Channelling Tricksters in Plexiglas for Vancouver Show
New Zealand sculptor George Nuku’s work is part of an exhibition called, Paradise Lost? Contemporary Works from the Pacific, on through 29 September at the Museum of Anthropology in Vancouver. The Vancouver Sun’s Shawn Connor talked to Nuku about the piece he created especially for the show, working with his favourite material, Plexiglas and similarities between First Nations’ and Maori art. Nuku is carving large Plexiglas vitrines, which will be placed in the Great Hall.
“I like [Plexiglas] because of the relationship it has inside the museum. Museums are the kinds of places that use a lot of it in displays; then after the exhibits they tend to get rid of them. I like the idea of using them again. [The sculpture] will be a company of monumental statements in a big cluster.” “What similarities are there between Maori and First Nations art?” Connor asks. “The environment is the same. It’s dominated by trees, so it’s coming from the same context, of the people being inseparable from the trees. It’s the same for Maori people in the use of woodcarving and building canoes and communal houses.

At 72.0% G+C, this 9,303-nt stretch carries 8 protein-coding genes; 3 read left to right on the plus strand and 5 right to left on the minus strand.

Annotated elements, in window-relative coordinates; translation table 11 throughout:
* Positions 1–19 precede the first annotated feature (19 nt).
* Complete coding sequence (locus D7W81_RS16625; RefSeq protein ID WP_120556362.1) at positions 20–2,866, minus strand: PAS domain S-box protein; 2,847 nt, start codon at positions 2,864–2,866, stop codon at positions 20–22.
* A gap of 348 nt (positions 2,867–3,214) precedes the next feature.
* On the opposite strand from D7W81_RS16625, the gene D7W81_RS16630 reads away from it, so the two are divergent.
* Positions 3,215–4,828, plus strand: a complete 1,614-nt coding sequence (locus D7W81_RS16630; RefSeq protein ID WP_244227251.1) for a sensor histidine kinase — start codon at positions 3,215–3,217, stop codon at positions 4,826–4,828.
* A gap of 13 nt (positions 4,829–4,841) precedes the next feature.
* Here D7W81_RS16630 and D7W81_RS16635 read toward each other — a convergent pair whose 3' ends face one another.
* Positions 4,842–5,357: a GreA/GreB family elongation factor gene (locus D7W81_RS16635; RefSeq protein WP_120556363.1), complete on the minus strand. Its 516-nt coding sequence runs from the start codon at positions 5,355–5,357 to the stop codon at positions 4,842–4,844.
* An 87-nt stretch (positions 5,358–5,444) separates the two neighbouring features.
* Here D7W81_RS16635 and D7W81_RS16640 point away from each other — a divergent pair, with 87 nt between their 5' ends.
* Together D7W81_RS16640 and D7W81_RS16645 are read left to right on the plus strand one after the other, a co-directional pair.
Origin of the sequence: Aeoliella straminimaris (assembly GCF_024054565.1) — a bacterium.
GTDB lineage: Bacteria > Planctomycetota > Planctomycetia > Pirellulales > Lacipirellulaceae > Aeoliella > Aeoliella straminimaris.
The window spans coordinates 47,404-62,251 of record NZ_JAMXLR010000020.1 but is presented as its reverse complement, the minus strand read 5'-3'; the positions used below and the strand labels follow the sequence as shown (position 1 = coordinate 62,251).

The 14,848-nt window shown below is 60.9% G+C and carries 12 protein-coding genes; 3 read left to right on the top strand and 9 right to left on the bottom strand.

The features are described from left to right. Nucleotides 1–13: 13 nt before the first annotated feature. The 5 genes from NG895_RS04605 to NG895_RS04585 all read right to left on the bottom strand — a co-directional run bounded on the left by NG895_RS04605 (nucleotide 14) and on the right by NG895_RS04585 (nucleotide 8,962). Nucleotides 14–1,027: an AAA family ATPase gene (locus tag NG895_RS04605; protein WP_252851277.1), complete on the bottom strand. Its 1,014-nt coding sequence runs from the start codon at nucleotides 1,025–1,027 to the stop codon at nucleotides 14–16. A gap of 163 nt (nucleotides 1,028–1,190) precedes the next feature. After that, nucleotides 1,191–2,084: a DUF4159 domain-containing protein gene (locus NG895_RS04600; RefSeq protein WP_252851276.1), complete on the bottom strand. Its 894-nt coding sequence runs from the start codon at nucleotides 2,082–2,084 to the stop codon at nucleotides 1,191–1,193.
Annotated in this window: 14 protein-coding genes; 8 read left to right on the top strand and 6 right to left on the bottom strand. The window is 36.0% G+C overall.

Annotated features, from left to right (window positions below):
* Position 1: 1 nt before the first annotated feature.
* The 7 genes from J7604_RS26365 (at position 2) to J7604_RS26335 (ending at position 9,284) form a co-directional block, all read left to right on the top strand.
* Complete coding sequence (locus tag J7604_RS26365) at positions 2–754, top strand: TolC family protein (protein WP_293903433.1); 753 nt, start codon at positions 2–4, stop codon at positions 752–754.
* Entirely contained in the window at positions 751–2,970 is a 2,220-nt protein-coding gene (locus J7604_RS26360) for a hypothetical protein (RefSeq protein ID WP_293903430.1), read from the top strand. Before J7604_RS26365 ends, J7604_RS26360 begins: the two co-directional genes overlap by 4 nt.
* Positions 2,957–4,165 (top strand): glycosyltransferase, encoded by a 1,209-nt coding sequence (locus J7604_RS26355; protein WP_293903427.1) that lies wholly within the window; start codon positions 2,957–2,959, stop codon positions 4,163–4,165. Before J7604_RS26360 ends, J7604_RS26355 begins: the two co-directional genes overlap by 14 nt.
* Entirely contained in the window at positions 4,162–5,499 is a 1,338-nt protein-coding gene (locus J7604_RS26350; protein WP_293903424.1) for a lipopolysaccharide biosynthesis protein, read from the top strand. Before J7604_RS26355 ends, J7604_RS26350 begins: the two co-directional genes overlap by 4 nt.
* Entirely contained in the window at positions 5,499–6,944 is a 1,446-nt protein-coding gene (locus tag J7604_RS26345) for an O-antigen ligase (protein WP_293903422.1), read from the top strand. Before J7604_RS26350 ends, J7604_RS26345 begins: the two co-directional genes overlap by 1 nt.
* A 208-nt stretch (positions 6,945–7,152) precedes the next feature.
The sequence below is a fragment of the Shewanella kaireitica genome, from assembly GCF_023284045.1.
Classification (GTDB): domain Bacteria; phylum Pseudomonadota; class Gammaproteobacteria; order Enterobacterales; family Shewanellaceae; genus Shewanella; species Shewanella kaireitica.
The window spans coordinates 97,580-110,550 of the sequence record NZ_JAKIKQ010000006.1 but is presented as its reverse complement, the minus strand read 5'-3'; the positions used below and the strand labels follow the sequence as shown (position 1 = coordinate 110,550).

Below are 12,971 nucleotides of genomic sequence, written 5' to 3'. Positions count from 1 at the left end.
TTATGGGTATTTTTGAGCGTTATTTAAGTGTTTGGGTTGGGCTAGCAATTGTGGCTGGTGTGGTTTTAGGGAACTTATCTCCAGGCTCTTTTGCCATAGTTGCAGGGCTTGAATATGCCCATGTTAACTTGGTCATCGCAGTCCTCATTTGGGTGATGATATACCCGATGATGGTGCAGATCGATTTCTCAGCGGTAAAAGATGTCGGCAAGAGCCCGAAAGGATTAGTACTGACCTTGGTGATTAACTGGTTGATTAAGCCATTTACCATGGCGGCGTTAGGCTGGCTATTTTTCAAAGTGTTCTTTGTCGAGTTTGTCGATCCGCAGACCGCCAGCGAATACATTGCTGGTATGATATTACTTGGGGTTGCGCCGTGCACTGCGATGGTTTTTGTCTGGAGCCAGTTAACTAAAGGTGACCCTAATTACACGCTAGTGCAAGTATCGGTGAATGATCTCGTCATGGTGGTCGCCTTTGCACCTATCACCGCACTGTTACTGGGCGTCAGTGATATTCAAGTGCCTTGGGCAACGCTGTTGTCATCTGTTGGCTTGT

“What about creation myths? Are those similar?” “There are similar undercurrents, coming from the darkness into the light,” Nuku says. “Here there are superstars of the spirit world, like the raven. In Maori culture it’s the trickster. I have a tendency to channel all that when I’m carving the plexi – I’m doing some new tricks and giving them a new spin.” Nuku is from Omahu. He lives in Roeun, France.